Year two of California's 2021-2022 legislative term came to an end last month as the Governor signed 997 bills into law and vetoed 169. The state considered healthcare bills that were rolled over from 2021 as well as new ones that were introduced in 2022. At the end of the 2021 session, The Source recapped noteworthy bills impacting healthcare price and competition that were enacted (see blog post). In the 2022 session, the legislature again made efforts to promote healthcare access and affordability in California through several legislative themes. In a two-part series, the California Legislative Beat will recap the ones that were signed into law and some important ones that didn't make the cut. In this Part 1 of our recap, we focus on legislation that sought to address healthcare consolidation and promote competition, as well as proposals that aimed to ensure healthcare access and affordable coverage. In Part 2 of the recap, we will cover bills that proposed to eliminate surprise out-of-network costs, advance telehealth, and rein in prescription drug prices.
The high-profile antitrust lawsuits against Sutter Health in California brought to light many anticompetitive behaviors that can occur in a highly concentrated provider market. Since then, California has continued to be at the forefront of legislative efforts to address healthcare consolidation and enhance competition. The 2022 session is another step forward for California in promoting healthcare competition.
Office of Health Care Affordability (Budget Trailer Bill SB 184, adopting AB 1130)
The biggest accomplishment of California's 2022 legislative session is the enactment of the state's healthcare cost commission, the Office of Health Care Affordability (OHCA). Introduced as AB 1130 by Assemblymember Jim Wood in 2021 and with support from Governor Newsom's state budget proposal, the legislature established the cost commission through budget trailer bill SB 184, when the Governor approved the state budget in June.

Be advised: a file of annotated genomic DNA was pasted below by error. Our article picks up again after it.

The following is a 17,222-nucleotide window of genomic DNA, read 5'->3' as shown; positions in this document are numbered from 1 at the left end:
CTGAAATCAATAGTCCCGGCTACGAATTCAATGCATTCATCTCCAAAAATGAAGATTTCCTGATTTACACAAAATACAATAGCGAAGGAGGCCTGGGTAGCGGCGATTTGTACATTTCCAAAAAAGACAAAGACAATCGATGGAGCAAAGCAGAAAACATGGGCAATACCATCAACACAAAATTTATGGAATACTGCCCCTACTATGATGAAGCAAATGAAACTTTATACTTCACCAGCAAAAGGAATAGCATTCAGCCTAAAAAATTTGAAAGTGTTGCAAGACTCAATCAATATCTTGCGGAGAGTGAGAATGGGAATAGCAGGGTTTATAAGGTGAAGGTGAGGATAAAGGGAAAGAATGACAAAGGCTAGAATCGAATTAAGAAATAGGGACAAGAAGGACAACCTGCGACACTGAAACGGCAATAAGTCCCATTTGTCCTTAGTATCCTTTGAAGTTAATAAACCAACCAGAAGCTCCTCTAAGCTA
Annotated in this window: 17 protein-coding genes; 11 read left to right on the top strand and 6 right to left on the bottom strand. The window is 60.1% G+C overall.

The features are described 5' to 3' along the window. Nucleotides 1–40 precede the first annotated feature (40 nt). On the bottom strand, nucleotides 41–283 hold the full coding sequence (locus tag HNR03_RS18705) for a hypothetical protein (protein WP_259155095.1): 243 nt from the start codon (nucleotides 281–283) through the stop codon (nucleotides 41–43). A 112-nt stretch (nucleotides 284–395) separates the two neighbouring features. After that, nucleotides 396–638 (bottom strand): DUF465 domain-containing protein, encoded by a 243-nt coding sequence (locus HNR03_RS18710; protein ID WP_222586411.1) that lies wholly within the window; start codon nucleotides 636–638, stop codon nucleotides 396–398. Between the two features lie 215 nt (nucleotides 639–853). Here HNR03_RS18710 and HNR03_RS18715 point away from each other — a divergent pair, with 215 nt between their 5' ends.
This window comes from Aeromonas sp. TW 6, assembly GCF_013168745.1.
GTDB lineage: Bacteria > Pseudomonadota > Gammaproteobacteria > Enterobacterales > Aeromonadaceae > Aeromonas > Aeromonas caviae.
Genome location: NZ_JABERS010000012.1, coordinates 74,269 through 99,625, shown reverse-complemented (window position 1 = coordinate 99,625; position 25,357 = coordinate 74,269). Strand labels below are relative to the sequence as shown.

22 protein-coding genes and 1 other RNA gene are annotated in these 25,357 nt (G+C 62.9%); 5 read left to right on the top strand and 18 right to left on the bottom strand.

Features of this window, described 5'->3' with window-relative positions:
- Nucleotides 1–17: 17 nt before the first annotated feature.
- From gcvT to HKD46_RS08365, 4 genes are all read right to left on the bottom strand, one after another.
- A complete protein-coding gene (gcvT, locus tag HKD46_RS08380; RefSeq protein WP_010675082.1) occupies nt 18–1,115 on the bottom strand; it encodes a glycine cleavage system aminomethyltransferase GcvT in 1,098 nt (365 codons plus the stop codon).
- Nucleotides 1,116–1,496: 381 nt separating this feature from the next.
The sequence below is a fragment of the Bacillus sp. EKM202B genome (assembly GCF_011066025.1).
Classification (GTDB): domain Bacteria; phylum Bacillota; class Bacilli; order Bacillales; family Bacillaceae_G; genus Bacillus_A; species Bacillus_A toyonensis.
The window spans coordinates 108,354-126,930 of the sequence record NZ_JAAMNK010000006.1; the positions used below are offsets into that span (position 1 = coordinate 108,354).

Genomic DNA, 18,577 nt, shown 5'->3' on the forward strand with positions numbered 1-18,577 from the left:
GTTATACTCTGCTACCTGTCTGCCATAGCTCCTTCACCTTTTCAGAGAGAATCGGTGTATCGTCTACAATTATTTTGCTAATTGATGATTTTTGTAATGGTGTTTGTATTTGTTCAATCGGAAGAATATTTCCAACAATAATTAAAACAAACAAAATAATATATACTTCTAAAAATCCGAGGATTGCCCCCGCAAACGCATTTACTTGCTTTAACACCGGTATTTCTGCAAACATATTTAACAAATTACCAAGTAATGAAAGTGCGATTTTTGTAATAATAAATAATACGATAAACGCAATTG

Joining a growing number of states with healthcare cost commissions, California's cost commission will not only set and enforce cost-growth benchmarks for the state, but it will also have the authority to review and assess the impact of mergers, acquisitions, affiliations, and other healthcare transactions on price and competition. Importantly, OHCA expands the attorney general's current administrative review of nonprofit entity transactions to require prior notice of all healthcare entity transactions that would materially change ownership, operation, control, structure, or governance. For transactions that warrant further review, OHCA is authorized to conduct a cost and market impact review (CMIR) and refer the matter to the AG's office. The new requirement takes effect April 1, 2024. For more on OHCA, see our previous coverage in the California Legislative Beat.
What Didn't Pass
The Health Care Consolidation and Contracting Fairness Act (AB 1132 and AB 2080)
While legislation establishing OHCA addresses some of the consolidation concerns in the healthcare market, a more comprehensive healthcare competition legislation that would specifically target healthcare consolidation and anticompetitive contracting practices failed to proceed through the legislative process in the 2021-2022 term. The Health Care Consolidation and Contracting Fairness Act, introduced as AB 1132 in 2021 and AB 2080 in 2022, was similarly sponsored by Assemblymember Jim Wood and contained two components.
First, the proposed legislation aimed to enhance existing healthcare merger review by (1) expanding pre-transaction notice and approval by the AG beyond non-profit hospital mergers to reach any transaction of material change ($3 million under AB 1132 and $5 million under AB 2080) involving a medical group, hospital or hospital system, health care service plan health insurer, or pharmacy benefit manager; and (2) expanding pre-transaction notice and approval by the DMHC Director beyond acquisition of health plans to reach health plans that acquire another entity. Notably, the passage of OHCA achieved this proposed component of the act, which gave broad notice and review authority to the new cost commission.
The second component, however, was not incorporated or addressed in the OHCA legislation. Beyond merger review, the proposed act would ban (or prohibit) certain contract terms between a health care service plan or health insurer and a health care provider or health facility. The injunctive relief in the settlement of the AG's antitrust lawsuit against Sutter Health prohibits Sutter from using many these contract terms in future contracts. Policymakers are increasingly scrutinizing anticompetitive contracting clauses, and the proposed act aimed to statutorily prohibit anti-steering and anti-tiering, all-or-nothing, most-favored nation, and gag clauses for all health systems. While the new OHCA now has the proposed expansion of healthcare merger review authority, anticompetitive contracting practices remain unrestrained by statute in California. See previous issues of California Legislative Beat for details on AB 1132 and AB 2080.